Original Research - Special Collection: YFCC and Environmental Consciousness

Protecting our environment: The need for South African youth with a mission and black consciousness

Eugene Baron
HTS Teologiese Studies / Theological Studies | Vol 77, No 2 | a6740 | DOI: https://doi.org/10.4102/hts.v77i2.6740 | © 2021 Eugene Baron | This work is licensed under CC Attribution 4.0
Submitted: 13 April 2021 | Published: 27 August 2021

About the author(s)

Eugene Baron, Department Practical and Missional Theology, Faculty of Theology, University of the Free State, Bloemfontein, South Africa


Christianity has contributed to environmental degradation. In terms of their role, the church youth are ipso facto part of such a contribution. However, an eco-theological diagnostic analysis cannot interpret the role of youth, especially black youth, through the same lenses. From a Black theological perspective, black youth’s role should be interpreted and discussed in terms of what Fanon and Biko describe as ‘self-hatred’ and the need for black consciousness. It is such self-hatred that gives rise to environmental degradation that is not articulated within various eco-theologians’ strategies towards care for the environment in a neo-colonial context in South Africa. The article argues that such a deficiency in eco-theological literature needs some attention to address the future black youth’s contribution to a friendlier environment. The author therefore suggests a ‘missional consciousness’ for one of the strategies for black youth in the quest for the black youth’s participation in environmental care.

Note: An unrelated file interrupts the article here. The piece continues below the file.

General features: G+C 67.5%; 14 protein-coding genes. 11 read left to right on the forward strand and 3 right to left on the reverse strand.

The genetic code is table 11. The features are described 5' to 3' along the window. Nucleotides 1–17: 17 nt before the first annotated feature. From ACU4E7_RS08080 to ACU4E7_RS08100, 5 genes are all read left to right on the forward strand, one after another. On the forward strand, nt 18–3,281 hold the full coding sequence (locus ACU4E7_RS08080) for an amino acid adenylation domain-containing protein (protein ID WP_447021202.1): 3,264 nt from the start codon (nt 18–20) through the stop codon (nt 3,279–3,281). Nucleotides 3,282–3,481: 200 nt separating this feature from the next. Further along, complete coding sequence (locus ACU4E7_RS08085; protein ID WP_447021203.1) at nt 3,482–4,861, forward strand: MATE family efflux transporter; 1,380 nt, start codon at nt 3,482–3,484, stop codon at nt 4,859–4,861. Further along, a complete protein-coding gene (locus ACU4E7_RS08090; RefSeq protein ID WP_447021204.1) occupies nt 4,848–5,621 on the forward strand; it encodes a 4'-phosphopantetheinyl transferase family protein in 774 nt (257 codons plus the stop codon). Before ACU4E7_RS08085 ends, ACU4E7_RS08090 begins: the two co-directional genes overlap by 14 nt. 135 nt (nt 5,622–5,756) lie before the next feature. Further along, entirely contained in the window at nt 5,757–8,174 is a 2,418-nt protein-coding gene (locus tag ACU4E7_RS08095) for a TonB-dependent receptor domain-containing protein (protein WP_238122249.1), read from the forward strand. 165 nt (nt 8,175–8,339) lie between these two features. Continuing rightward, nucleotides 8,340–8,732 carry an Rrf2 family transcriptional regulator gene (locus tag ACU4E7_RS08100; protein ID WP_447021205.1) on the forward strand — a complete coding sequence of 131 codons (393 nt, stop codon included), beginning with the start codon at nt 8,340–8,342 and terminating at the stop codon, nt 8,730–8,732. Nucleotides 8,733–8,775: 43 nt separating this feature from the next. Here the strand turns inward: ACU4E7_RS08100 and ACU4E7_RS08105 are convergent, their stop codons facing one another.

Contribution: This article contributes to the broader discourses on ecotheology. It affirms the contributions on human beings’ role towards the environment, but further highlights the inequality among human beings in neo-colonial context and how ecotheology should approach the ecological crisis with consideration to such a context. Therefore, the contribution brings into dialogue the post-colonial discourse, specifically the discourse of black consciousness, in relation to a missional consciousness in resolving the ecological crisis through the participation of church youth. Ecotheology has not specifically considered the notions of ‘missional consciousness’ and ‘black consciousness’ in its discourse on protection of the environment. The author relates this discussion specifically to church youth.


environmental care; black youth; missio Dei; missional consciousness; black consciousness


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